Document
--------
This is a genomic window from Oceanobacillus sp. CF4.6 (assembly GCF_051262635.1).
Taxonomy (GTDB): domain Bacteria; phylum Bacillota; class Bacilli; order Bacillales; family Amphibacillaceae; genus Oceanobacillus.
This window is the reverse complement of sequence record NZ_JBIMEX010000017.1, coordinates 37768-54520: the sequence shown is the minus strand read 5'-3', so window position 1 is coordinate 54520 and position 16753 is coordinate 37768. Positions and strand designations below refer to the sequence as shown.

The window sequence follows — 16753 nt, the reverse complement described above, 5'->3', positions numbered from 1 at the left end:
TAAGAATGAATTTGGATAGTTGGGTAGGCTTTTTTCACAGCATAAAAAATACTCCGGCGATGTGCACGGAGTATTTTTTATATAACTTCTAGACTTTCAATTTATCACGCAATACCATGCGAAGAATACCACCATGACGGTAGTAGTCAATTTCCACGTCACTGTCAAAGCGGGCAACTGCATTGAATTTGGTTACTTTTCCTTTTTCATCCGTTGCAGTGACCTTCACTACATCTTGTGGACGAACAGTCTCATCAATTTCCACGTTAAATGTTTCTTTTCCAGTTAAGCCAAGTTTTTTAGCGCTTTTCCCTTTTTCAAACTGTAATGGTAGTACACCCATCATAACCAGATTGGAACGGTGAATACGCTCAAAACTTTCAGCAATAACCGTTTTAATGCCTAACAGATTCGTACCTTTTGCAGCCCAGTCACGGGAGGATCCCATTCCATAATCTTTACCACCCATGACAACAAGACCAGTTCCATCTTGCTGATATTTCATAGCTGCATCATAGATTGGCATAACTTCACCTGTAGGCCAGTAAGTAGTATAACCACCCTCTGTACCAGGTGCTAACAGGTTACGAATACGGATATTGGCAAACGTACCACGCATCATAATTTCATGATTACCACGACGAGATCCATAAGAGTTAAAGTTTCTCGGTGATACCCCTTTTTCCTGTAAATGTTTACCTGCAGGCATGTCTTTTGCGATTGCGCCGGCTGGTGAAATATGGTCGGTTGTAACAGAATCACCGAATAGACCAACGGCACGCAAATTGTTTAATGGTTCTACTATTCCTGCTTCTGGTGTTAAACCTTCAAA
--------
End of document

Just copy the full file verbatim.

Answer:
This is a genomic window from Oceanobacillus sp. CF4.6 (assembly GCF_051262635.1).
Taxonomy (GTDB): domain Bacteria; phylum Bacillota; class Bacilli; order Bacillales; family Amphibacillaceae; genus Oceanobacillus.
This window is the reverse complement of sequence record NZ_JBIMEX010000017.1, coordinates 37768-54520: the sequence shown is the minus strand read 5'-3', so window position 1 is coordinate 54520 and position 16753 is coordinate 37768. Positions and strand designations below refer to the sequence as shown.

The window sequence follows — 16753 nt, the reverse complement described above, 5'->3', positions numbered from 1 at the left end:
TAAGAATGAATTTGGATAGTTGGGTAGGCTTTTTTCACAGCATAAAAAATACTCCGGCGATGTGCACGGAGTATTTTTTATATAACTTCTAGACTTTCAATTTATCACGCAATACCATGCGAAGAATACCACCATGACGGTAGTAGTCAATTTCCACGTCACTGTCAAAGCGGGCAACTGCATTGAATTTGGTTACTTTTCCTTTTTCATCCGTTGCAGTGACCTTCACTACATCTTGTGGACGAACAGTCTCATCAATTTCCACGTTAAATGTTTCTTTTCCAGTTAAGCCAAGTTTTTTAGCGCTTTTCCCTTTTTCAAACTGTAATGGTAGTACACCCATCATAACCAGATTGGAACGGTGAATACGCTCAAAACTTTCAGCAATAACCGTTTTAATGCCTAACAGATTCGTACCTTTTGCAGCCCAGTCACGGGAGGATCCCATTCCATAATCTTTACCACCCATGACAACAAGACCAGTTCCATCTTGCTGATATTTCATAGCTGCATCATAGATTGGCATAACTTCACCTGTAGGCCAGTAAGTAGTATAACCACCCTCTGTACCAGGTGCTAACAGGTTACGAATACGGATATTGGCAAACGTACCACGCATCATAATTTCATGATTACCACGACGAGATCCATAAGAGTTAAAGTTTCTCGGTGATACCCCTTTTTCCTGTAAATGTTTACCTGCAGGCATGTCTTTTGCGATTGCGCCGGCTGGTGAAATATGGTCGGTTGTAACAGAATCACCGAATAGACCAACGGCACGCAAATTGTTTAATGGTTCTACTATTCCTGCTTCTGGTGTTAAACCTTCAAA